Determining which data set is most like another

I am new to this forum - so let me apologize in advance if this is the wrong location. Given a specific multivariate data set, and numerous other data sets, I want to find the one most "like" the original. So, for example (this is dumbed down for the sake of space), which set (B or C) is most like Set A? I am having trouble finding any information on how to do this, but also feel like it should be straightforward. I have done a chi squared test on (A,B) and (A,C) and have the p-values from both, but I'm unclear on how to compare the two, or if you even can compare them. Any help would be greatly appreciated!

Set A
50 hot dogs
30 hamburgers
20 veggies

Set B
55 hot dogs
25 hamburgers
20 veggies

Set C
110 hot dogs
50 hamburgers
40 veggies
Of course I wasn't thinking simply enough! Thank you! But squared Euclidean distances don't take into account the different sizes of the data sets.
I'm still struggling with this problem based on total size of data sets. Is there no way to say "A is an 80% match, B is a 77% match, etc.". I really feel like I need to include a statistical comparison.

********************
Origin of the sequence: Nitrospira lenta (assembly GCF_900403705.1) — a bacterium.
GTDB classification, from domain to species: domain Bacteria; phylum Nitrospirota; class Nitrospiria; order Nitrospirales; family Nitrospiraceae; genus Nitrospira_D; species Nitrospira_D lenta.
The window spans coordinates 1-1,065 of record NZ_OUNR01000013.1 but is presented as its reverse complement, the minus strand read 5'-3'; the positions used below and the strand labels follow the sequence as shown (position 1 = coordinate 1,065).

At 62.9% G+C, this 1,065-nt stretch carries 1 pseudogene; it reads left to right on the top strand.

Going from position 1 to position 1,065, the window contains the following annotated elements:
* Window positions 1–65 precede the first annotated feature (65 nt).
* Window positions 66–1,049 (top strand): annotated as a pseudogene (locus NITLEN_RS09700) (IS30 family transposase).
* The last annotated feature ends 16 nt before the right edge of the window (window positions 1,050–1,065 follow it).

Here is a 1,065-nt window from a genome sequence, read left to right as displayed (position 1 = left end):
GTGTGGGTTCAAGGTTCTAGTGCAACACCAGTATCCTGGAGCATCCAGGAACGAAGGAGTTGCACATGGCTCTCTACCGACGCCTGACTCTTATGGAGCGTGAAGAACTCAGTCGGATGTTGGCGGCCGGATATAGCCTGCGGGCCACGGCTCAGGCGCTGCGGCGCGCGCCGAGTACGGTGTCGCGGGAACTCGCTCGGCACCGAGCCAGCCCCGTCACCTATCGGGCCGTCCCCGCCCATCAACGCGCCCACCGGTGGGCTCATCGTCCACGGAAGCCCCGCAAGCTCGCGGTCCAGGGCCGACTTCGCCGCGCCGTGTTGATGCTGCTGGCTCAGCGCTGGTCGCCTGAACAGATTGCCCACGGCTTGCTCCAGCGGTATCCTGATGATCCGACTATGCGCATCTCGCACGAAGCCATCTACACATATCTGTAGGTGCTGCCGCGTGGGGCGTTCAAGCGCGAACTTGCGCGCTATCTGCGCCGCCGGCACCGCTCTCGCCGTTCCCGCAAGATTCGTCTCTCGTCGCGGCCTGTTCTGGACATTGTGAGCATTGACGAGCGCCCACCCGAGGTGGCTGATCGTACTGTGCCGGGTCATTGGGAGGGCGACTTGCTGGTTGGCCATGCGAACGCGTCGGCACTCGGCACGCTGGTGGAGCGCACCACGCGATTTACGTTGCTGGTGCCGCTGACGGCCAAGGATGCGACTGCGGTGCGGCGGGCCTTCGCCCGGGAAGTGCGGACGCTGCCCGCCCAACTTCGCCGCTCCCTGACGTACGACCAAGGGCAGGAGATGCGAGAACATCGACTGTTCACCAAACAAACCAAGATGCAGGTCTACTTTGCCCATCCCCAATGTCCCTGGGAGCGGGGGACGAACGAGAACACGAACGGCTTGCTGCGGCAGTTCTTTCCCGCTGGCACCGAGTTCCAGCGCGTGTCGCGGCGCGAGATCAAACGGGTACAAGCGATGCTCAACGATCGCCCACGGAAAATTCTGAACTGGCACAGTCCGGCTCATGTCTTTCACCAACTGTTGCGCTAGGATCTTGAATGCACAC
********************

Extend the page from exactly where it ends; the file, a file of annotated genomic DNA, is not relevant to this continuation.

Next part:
Ambassador to the humans
To deal with the sample size issue you could just normalize all of your data so you're looking at the proportion of the total instead of the raw counts.

So instead of having A = {50, 30, 20} convert it to {50/100, 30/100, 20/100} = {.5, .3, .2} so that all the elements sum to 1.
I started out with using percentages but then you lose the fact that one data set is much larger than the others, which in this case, counts.


Ambassador to the humans
Ok counts for what though? Ideally what would you see as a distance between these three data sets? Can you describe some properties you would want this distance measure to have for this data? It's hard to suggest anything else without knowing what you want.